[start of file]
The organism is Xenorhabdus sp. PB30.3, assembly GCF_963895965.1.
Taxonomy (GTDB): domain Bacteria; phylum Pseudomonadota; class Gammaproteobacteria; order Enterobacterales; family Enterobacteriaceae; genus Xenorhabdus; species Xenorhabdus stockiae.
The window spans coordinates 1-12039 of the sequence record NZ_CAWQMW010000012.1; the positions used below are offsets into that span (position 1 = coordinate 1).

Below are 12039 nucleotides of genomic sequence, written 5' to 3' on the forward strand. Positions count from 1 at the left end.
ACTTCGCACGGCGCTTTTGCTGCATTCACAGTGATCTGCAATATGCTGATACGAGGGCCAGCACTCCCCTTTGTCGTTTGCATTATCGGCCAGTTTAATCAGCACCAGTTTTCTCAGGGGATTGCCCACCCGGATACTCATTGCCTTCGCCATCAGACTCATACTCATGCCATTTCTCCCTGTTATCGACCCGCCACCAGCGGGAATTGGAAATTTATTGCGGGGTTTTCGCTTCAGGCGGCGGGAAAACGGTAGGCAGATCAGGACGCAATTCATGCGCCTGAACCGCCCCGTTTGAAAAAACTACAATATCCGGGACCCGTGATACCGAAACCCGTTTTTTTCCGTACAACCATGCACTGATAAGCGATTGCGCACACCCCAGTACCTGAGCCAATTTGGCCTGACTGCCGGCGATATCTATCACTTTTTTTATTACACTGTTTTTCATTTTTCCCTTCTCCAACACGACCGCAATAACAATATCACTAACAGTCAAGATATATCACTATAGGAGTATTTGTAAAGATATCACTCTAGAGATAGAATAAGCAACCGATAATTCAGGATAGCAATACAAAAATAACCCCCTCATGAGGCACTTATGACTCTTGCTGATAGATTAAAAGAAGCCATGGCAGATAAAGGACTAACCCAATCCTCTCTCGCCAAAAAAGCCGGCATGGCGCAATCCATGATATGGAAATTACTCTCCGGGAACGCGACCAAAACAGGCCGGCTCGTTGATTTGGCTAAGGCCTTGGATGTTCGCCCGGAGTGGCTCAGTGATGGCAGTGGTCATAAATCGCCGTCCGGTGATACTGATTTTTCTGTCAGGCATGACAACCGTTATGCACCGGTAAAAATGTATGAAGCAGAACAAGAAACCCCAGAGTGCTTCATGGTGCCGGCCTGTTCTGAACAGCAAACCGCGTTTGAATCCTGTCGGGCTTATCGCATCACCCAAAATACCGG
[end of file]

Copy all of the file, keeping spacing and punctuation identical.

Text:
The organism is Xenorhabdus sp. PB30.3, assembly GCF_963895965.1.
Taxonomy (GTDB): domain Bacteria; phylum Pseudomonadota; class Gammaproteobacteria; order Enterobacterales; family Enterobacteriaceae; genus Xenorhabdus; species Xenorhabdus stockiae.
The window spans coordinates 1-12039 of the sequence record NZ_CAWQMW010000012.1; the positions used below are offsets into that span (position 1 = coordinate 1).

Below are 12039 nucleotides of genomic sequence, written 5' to 3' on the forward strand. Positions count from 1 at the left end.
ACTTCGCACGGCGCTTTTGCTGCATTCACAGTGATCTGCAATATGCTGATACGAGGGCCAGCACTCCCCTTTGTCGTTTGCATTATCGGCCAGTTTAATCAGCACCAGTTTTCTCAGGGGATTGCCCACCCGGATACTCATTGCCTTCGCCATCAGACTCATACTCATGCCATTTCTCCCTGTTATCGACCCGCCACCAGCGGGAATTGGAAATTTATTGCGGGGTTTTCGCTTCAGGCGGCGGGAAAACGGTAGGCAGATCAGGACGCAATTCATGCGCCTGAACCGCCCCGTTTGAAAAAACTACAATATCCGGGACCCGTGATACCGAAACCCGTTTTTTTCCGTACAACCATGCACTGATAAGCGATTGCGCACACCCCAGTACCTGAGCCAATTTGGCCTGACTGCCGGCGATATCTATCACTTTTTTTATTACACTGTTTTTCATTTTTCCCTTCTCCAACACGACCGCAATAACAATATCACTAACAGTCAAGATATATCACTATAGGAGTATTTGTAAAGATATCACTCTAGAGATAGAATAAGCAACCGATAATTCAGGATAGCAATACAAAAATAACCCCCTCATGAGGCACTTATGACTCTTGCTGATAGATTAAAAGAAGCCATGGCAGATAAAGGACTAACCCAATCCTCTCTCGCCAAAAAAGCCGGCATGGCGCAATCCATGATATGGAAATTACTCTCCGGGAACGCGACCAAAACAGGCCGGCTCGTTGATTTGGCTAAGGCCTTGGATGTTCGCCCGGAGTGGCTCAGTGATGGCAGTGGTCATAAATCGCCGTCCGGTGATACTGATTTTTCTGTCAGGCATGACAACCGTTATGCACCGGTAAAAATGTATGAAGCAGAACAAGAAACCCCAGAGTGCTTCATGGTGCCGGCCTGTTCTGAACAGCAAACCGCGTTTGAATCCTGTCGGGCTTATCGCATCACCCAAAATACCGG